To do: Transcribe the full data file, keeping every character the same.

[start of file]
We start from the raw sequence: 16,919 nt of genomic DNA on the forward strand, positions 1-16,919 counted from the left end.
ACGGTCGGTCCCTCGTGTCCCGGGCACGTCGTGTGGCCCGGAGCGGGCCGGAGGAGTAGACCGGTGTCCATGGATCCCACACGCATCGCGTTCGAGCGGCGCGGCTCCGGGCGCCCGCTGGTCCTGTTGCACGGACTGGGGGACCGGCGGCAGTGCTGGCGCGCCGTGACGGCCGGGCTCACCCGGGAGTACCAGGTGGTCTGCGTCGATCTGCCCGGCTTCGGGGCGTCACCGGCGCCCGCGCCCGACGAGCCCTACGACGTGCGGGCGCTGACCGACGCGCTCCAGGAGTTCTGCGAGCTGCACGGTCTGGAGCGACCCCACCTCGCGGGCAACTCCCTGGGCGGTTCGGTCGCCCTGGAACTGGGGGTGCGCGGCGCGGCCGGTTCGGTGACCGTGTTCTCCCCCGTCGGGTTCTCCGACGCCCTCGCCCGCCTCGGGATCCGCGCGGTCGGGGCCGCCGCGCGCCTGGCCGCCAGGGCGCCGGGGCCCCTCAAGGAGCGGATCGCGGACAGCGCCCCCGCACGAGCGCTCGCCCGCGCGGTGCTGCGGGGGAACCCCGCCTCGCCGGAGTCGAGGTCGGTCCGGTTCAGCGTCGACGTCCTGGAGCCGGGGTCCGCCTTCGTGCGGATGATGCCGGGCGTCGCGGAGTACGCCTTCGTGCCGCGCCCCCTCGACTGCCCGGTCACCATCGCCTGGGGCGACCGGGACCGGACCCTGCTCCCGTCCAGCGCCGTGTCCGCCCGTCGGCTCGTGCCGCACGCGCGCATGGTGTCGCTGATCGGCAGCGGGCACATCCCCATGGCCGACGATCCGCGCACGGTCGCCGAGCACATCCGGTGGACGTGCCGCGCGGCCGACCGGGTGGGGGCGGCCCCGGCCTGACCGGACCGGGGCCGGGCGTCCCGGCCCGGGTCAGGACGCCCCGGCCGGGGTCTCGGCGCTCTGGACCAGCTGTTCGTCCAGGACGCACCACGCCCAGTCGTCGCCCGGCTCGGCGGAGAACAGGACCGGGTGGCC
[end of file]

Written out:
We start from the raw sequence: 16,919 nt of genomic DNA on the forward strand, positions 1-16,919 counted from the left end.
ACGGTCGGTCCCTCGTGTCCCGGGCACGTCGTGTGGCCCGGAGCGGGCCGGAGGAGTAGACCGGTGTCCATGGATCCCACACGCATCGCGTTCGAGCGGCGCGGCTCCGGGCGCCCGCTGGTCCTGTTGCACGGACTGGGGGACCGGCGGCAGTGCTGGCGCGCCGTGACGGCCGGGCTCACCCGGGAGTACCAGGTGGTCTGCGTCGATCTGCCCGGCTTCGGGGCGTCACCGGCGCCCGCGCCCGACGAGCCCTACGACGTGCGGGCGCTGACCGACGCGCTCCAGGAGTTCTGCGAGCTGCACGGTCTGGAGCGACCCCACCTCGCGGGCAACTCCCTGGGCGGTTCGGTCGCCCTGGAACTGGGGGTGCGCGGCGCGGCCGGTTCGGTGACCGTGTTCTCCCCCGTCGGGTTCTCCGACGCCCTCGCCCGCCTCGGGATCCGCGCGGTCGGGGCCGCCGCGCGCCTGGCCGCCAGGGCGCCGGGGCCCCTCAAGGAGCGGATCGCGGACAGCGCCCCCGCACGAGCGCTCGCCCGCGCGGTGCTGCGGGGGAACCCCGCCTCGCCGGAGTCGAGGTCGGTCCGGTTCAGCGTCGACGTCCTGGAGCCGGGGTCCGCCTTCGTGCGGATGATGCCGGGCGTCGCGGAGTACGCCTTCGTGCCGCGCCCCCTCGACTGCCCGGTCACCATCGCCTGGGGCGACCGGGACCGGACCCTGCTCCCGTCCAGCGCCGTGTCCGCCCGTCGGCTCGTGCCGCACGCGCGCATGGTGTCGCTGATCGGCAGCGGGCACATCCCCATGGCCGACGATCCGCGCACGGTCGCCGAGCACATCCGGTGGACGTGCCGCGCGGCCGACCGGGTGGGGGCGGCCCCGGCCTGACCGGACCGGGGCCGGGCGTCCCGGCCCGGGTCAGGACGCCCCGGCCGGGGTCTCGGCGCTCTGGACCAGCTGTTCGTCCAGGACGCACCACGCCCAGTCGTCGCCCGGCTCGGCGGAGAACAGGACCGGGTGGCC